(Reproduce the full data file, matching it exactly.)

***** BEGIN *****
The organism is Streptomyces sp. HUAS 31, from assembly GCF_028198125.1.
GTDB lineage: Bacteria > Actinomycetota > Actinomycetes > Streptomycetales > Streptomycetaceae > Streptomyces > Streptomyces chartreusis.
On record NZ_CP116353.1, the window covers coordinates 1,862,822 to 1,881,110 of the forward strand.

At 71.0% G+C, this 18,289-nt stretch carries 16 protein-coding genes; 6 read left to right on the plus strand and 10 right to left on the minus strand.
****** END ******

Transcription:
The organism is Streptomyces sp. HUAS 31, from assembly GCF_028198125.1.
GTDB lineage: Bacteria > Actinomycetota > Actinomycetes > Streptomycetales > Streptomycetaceae > Streptomyces > Streptomyces chartreusis.
On record NZ_CP116353.1, the window covers coordinates 1,862,822 to 1,881,110 of the forward strand.

At 71.0% G+C, this 18,289-nt stretch carries 16 protein-coding genes; 6 read left to right on the plus strand and 10 right to left on the minus strand.